Expected cuts in air conditioning at companies this summer are expected to heighten the humiliation of ugly sweat stains as well as damp clothing clinging to uncomfortable spots on the body.
But retailers are countering by offering lines of clothing specifically designed to add some degree of comfort for people broiling in their work places.
In what has been dubbed the "power-conserving biz" campaign, many companies plan to conserve energy during the peak summer period in light of expected power shortages caused by the crisis at the Fukushima No. 1 nuclear power plant.
Air conditioning is one of their first targets.
In recent years, the "Cool Biz" campaign to cut down on electricity usage created a trend among the public to wear lighter clothes in the office.
Although some formal wear retailers fear a decline in profits amid the summer heat, retailers of casual clothing expect a spike in sales of "power-conserving biz" clothing.
Uniqlo Co. on April 21 set up a special store in JR Ikebukuro Station for "power conserving biz" items, including Sara Fine and Silky Dry undershirts, both of which absorb sweat and dry quickly.
The clothing giant expects to sell about 36 million of these undershirts, double from a year ago.
AEON Co., one of Japan's largest supermarket operators, will start selling a new undershirt brand called Coolishfact at about 900 locations nationwide in late April.
In addition, polo shirts are expected to replace business shirts in the summer, even at the stodgy Tokyo Stock Exchange, which has decided to allow people to wear polo shirts at its site to conserve electricity in the summer.
Renown Inc., a leading Japanese apparel maker, will increase production of its polo shirts by 30 to 50 percent from a year earlier, while Polo Ralph Lauren Japan Corp. on April 27 started a sales campaign that lets customers choose the colors of the materials and logos for their polo shirts.
Orders are expected to increase as more customers are seeking polo shirts in colors suitable for business, sources said.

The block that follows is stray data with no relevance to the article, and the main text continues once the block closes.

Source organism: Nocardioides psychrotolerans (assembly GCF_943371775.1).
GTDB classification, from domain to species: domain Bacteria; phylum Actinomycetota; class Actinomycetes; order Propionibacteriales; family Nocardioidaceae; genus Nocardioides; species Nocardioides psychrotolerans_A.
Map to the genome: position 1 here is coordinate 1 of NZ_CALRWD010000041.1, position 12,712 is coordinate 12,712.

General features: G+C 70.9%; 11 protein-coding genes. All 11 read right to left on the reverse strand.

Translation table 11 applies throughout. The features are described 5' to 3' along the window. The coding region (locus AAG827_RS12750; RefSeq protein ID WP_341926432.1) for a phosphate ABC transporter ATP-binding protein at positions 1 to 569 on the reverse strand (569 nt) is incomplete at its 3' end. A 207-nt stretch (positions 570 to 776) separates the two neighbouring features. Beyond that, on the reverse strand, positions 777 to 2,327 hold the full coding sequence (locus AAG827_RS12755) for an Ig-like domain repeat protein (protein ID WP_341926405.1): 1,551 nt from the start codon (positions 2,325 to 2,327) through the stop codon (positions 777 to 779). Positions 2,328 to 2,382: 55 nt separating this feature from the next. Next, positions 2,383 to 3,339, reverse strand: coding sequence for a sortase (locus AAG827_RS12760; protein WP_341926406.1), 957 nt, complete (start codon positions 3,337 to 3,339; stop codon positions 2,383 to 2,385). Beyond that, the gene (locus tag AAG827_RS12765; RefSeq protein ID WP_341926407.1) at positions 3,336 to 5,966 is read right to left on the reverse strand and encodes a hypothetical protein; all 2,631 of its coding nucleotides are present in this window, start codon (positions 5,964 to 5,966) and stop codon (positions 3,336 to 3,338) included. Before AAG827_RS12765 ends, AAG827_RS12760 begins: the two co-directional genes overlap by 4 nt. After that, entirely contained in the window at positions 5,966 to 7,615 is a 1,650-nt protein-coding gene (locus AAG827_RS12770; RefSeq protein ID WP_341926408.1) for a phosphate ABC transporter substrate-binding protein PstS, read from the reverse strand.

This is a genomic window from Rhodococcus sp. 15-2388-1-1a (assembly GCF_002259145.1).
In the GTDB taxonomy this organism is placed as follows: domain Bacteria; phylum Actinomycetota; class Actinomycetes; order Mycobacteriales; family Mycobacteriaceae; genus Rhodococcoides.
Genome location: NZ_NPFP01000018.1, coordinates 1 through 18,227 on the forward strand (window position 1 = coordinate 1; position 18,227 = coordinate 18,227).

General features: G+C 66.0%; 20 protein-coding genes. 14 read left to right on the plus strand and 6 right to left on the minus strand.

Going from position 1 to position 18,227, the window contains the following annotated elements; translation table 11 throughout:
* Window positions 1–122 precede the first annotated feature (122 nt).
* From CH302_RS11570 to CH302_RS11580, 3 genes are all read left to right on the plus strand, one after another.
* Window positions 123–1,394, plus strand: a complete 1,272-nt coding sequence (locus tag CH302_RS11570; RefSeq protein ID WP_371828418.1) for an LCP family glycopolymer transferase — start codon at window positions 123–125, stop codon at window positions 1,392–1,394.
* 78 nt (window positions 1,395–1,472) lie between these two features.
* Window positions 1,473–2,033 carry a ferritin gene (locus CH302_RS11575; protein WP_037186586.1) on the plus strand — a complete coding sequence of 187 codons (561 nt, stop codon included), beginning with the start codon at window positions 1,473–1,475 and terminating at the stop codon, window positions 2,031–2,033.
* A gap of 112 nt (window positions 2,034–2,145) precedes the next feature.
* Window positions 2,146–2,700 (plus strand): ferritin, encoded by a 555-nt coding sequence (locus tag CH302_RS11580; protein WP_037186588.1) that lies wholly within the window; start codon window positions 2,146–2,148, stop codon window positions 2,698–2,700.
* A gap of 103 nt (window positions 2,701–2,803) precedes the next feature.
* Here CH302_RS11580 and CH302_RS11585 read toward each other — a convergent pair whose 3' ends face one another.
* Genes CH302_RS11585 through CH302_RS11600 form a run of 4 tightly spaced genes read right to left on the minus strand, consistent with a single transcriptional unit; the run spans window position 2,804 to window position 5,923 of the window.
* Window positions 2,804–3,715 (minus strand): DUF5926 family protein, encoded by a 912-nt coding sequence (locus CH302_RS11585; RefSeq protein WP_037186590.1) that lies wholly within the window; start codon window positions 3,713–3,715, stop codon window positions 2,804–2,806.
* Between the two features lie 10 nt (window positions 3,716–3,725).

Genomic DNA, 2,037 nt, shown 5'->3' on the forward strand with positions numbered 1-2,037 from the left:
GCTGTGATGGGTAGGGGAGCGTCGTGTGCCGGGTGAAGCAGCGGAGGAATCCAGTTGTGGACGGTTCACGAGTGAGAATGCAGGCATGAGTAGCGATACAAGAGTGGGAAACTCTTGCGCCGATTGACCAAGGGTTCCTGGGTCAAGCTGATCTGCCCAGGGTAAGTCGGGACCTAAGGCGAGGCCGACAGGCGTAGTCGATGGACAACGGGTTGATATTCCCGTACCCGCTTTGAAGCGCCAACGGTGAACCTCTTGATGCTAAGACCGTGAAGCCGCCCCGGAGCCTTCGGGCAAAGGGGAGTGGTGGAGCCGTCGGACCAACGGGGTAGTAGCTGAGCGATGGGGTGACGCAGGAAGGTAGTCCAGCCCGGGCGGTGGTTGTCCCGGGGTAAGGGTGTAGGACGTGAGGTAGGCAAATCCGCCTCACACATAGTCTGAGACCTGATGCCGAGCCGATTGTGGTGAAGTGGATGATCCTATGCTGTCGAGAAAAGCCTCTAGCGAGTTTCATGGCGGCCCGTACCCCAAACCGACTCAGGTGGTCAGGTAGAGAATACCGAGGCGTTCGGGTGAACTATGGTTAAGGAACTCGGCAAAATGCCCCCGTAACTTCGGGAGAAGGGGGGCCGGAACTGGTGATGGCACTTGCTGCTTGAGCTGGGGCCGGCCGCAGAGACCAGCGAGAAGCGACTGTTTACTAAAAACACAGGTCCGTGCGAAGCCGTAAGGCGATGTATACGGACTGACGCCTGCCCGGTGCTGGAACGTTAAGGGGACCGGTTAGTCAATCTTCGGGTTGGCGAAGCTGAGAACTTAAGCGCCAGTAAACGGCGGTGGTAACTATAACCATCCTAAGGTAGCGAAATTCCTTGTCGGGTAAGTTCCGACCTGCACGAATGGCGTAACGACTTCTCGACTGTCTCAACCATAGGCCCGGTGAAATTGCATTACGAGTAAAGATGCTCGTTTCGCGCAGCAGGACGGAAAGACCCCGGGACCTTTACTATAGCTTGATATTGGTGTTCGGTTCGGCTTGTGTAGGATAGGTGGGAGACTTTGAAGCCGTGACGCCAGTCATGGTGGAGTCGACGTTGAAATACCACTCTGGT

In June, Sanyo Shokai Ltd., another Japanese apparel maker, is scheduled to release short-sleeved shirts consisting of U.S.-made Coolmax fabrics that boast quick sweat absorption and drying features.
Onward Kashiyama Co., a Japanese major clothing retailer, will market shirts and trousers with similar features, including body cooling functions, in late May.
Major Japanese department stores are also expecting the "power conserving biz" campaign to provide a much-needed lift to their sales.
Daimaru Matsuzakaya Department Stores Co. and Seibu department store in Tokyo's Ikebukuro district have forecast sales increases of 1.5 times from last summer.
However, companies specializing in suits and other formal wear say the power cuts could dampen summer sales.
Aoyama Trading Co., Japan's largest retailer of men's suits, added a light-weight version to its lineup of "cooler-feeling" business suits. Still, Aoyama lowered its sales estimates to a 10-percent increase from last summer to 20 billion yen ($2.46 billion). Before the March 11 earthquake, the company was expecting a 15-percent jump in summer sales.
Aoyama's main rival, Aoki Holdings Inc., will release its Premium Air Cool Suit that contains improved heat-shielding features. Aoki expects sales to rise 25 percent to 10 billion yen during the summer shopping season, compared with the same period last year.
Other Japanese companies plan to implement power-conserving measures earlier than expected.
Panasonic Corp. said April 26 that it will resume its Cool Biz measures after the Golden Week of holidays ending in early May, earlier than its usual start in June.
The manufacturer is also considering introducing a summer time system and allowing employees long-term summer breaks.
The Cool Biz period generally ends in September. But with substantial power shortages looming ahead, Panasonic will extend the period to the end of October.
(This article was written by Keiko Nannichi and Tokuhiko Saito)
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